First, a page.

The proportions are a big dodgy in the CyberLand Map, but you get the gist of the idea - a collection of rides and other installations themed to Tesla, SpaceX, and even the Hyperloop. While it's fun to giggle over a flying Tesla Model X swing ride...
and a SpaceX/Tesla Roadster-themed space shot...
I think Musk's companies probably have more to offer themed entertainment designers in technology development than just branding IP for carnival rides. But the internal working of software systems is not nearly as much fun for the average theme park fan to think about as walking underground to board a Tesla-themed launch coaster.
Ludicrous mode, indeed. But would the park accept payment in Dogecoin?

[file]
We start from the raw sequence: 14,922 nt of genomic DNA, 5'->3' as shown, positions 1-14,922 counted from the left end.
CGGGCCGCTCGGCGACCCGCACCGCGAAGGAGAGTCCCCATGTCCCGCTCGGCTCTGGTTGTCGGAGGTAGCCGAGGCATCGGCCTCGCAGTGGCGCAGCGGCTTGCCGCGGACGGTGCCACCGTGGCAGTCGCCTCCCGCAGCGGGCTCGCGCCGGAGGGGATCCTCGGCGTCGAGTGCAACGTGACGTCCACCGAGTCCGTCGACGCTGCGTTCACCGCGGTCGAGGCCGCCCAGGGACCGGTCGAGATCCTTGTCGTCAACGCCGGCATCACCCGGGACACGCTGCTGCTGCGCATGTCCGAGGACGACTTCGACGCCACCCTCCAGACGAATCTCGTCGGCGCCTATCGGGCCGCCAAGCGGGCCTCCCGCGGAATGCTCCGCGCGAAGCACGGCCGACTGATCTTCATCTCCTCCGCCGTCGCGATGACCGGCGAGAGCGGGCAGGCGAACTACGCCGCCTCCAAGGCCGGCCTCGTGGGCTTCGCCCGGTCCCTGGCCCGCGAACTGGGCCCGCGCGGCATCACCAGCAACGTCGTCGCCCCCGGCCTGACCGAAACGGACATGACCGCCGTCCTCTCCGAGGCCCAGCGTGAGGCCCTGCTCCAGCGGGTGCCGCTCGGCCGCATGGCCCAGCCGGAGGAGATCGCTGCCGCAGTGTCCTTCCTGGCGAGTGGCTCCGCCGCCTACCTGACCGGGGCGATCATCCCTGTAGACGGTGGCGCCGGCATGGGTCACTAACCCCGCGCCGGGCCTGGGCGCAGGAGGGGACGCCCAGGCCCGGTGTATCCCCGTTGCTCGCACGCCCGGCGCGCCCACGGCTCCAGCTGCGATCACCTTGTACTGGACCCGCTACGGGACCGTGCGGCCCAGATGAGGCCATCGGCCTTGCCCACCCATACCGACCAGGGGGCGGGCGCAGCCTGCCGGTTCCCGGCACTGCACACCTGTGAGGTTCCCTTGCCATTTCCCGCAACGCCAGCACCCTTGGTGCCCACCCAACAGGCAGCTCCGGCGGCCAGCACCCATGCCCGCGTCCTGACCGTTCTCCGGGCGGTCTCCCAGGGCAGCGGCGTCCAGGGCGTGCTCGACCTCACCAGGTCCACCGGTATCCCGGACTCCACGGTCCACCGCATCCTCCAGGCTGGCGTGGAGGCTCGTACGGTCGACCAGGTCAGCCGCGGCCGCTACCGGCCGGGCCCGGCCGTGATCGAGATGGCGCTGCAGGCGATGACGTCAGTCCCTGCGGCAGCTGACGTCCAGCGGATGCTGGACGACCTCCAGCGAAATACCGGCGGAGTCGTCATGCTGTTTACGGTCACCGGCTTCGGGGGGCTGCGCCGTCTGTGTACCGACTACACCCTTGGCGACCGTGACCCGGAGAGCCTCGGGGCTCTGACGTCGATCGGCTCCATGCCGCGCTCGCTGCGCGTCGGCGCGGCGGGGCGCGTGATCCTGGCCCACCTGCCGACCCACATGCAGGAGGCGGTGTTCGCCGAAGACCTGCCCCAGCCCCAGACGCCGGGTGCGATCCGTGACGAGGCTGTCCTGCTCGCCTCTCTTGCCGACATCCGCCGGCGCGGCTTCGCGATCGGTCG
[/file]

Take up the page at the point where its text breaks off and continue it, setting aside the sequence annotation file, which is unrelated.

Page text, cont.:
Personally, I would be willing to contribute to the design of a Zip2 museum in the park. For those who don't know what Musk did before Tesla and SpaceX, his first company was a software venture called Zip2 that provided online "yellow pages" and city guides for newspapers' websites. When I edited the old Rocky Mountain News website in Denver, we were one of the first papers to implement Zip2's online city guide system.
Zip2's system was so wonky that I convinced my bosses to allow me to code up an alternative. For a proof of concept, I worked up an online guide to theme parks... whose descendent you are now reading.
With his serial entrepreneurship, endless side hustles, and never-ending self-promotion, Elon Musk definitely carries on a legacy established by themed entertainment pros from P.T. Barnum to Walter Elias Disney. So maybe the idea of Musk getting into the theme park business isn't all that fantastic.
Elon, if you ever want to build a theme park, I'll be there to cover it.
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